Observationalists meet to map out HIAPER sensors

by Bob Henson

Nearly 200 people convened 4–6 November at UCAR’s Center Green campus to plan a strategy for equipping the High-performance Instrumented Airborne Platform for Environmental Research. The broad group included representatives from universities, government labs, and private industry, as well as UCAR and NCAR.

The Gulfstream V jet will give NCAR and its collaborators a blend of height and range unavailable from other NSF-owned aircraft. A life-size model of HIAPER’s interior sat in back of the Center Green auditorium while atmospheric chemists, upper-atmosphere physicists, and other scientists debated what sorts of instruments could and should be part of the platform. The fate of the data was also of keen interest: participants stressed the need to develop formats that are easily assimilated into models, available in real time and postflight, and compatible with the deluge of detail from satellites and other remote systems.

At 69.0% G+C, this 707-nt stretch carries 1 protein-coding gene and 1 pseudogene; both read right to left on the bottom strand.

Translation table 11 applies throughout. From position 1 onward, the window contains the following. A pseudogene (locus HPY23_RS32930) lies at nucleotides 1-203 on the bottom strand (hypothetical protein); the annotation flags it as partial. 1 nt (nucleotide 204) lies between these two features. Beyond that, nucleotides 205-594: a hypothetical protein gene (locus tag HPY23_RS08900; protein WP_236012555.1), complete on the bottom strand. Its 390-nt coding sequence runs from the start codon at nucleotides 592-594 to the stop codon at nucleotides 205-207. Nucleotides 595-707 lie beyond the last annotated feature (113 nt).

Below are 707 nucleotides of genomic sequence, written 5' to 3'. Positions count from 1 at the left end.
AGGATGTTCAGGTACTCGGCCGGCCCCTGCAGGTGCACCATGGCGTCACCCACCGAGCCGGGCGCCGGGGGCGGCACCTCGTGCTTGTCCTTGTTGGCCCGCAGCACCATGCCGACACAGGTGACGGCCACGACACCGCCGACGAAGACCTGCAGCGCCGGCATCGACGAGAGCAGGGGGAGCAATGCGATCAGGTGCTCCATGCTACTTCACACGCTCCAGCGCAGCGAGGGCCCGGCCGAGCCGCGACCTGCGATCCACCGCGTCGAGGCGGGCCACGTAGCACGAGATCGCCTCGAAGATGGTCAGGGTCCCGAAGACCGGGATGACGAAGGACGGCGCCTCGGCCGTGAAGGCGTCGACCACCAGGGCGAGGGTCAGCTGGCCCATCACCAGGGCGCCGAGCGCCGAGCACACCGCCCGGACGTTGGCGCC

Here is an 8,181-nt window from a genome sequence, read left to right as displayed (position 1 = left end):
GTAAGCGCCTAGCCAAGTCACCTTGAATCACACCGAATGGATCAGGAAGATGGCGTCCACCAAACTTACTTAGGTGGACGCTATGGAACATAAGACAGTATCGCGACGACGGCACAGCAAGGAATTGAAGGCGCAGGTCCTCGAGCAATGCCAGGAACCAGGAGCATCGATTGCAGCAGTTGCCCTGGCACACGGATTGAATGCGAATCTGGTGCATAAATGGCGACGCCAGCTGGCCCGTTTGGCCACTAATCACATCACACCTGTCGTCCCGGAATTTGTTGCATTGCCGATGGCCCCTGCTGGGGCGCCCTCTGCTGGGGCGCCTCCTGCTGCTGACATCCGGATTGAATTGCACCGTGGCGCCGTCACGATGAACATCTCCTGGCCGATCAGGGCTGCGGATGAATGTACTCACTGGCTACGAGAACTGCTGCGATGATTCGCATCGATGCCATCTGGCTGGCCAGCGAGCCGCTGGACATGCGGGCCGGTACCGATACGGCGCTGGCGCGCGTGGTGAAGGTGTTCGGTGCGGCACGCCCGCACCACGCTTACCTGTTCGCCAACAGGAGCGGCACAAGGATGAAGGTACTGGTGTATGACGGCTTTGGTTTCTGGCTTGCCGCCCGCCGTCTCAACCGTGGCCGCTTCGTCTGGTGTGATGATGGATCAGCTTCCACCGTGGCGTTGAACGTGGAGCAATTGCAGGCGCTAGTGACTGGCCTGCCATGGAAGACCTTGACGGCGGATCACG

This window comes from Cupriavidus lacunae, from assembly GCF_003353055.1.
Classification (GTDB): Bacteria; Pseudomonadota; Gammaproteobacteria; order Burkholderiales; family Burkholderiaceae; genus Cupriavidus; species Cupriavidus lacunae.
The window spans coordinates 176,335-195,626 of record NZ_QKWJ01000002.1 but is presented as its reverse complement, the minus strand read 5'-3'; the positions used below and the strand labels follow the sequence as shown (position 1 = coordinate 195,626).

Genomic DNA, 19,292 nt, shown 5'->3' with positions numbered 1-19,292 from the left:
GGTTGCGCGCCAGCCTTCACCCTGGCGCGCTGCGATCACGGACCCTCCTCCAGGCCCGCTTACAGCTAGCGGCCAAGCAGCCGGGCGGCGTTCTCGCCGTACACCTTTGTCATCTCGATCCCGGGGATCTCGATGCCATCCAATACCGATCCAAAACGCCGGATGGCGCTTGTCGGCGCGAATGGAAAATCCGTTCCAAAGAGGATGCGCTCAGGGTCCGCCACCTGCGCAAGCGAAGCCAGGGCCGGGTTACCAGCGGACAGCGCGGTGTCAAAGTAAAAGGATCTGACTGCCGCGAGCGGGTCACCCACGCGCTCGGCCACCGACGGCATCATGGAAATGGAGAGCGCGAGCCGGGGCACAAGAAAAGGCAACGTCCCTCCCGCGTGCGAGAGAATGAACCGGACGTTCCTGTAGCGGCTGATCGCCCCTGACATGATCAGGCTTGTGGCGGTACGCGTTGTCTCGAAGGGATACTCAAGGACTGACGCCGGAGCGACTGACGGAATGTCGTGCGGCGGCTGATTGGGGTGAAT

“This is only one path to getting instruments aboard HIAPER,” said James Huning, the NSF program official for aircraft. He pointed out that the initial NSF funding, which includes a $12.5-million target for instrumentation, is meant to equip the plane for its 2005 debut. With an expected usable life of at least 20 years, HIAPER will see many follow-on upgrades. Some of the university-based, NSF-funded instruments may reside within NCAR’s Atmospheric Technology Division, with their modifications handled by ATD or by the university. Other tools might reside at their home institutions, provided their developers agree to make them available for community use.

An upcoming article in the Bulletin of the American Meteorological Society will report in detail on the workshop. In the meantime, some of the workshop presentations can be viewed online (see “On the Web”).

“All in all, the workshop was a very productive and positive event,” says HIAPER Project Office director Krista Laursen. With input in hand, the project staff will work with members of the HIAPER instrumentation subgroup and the aircraft advisory committee to put together “a comprehensive document for NSF that details the measurement priorities for HIAPER.”

 


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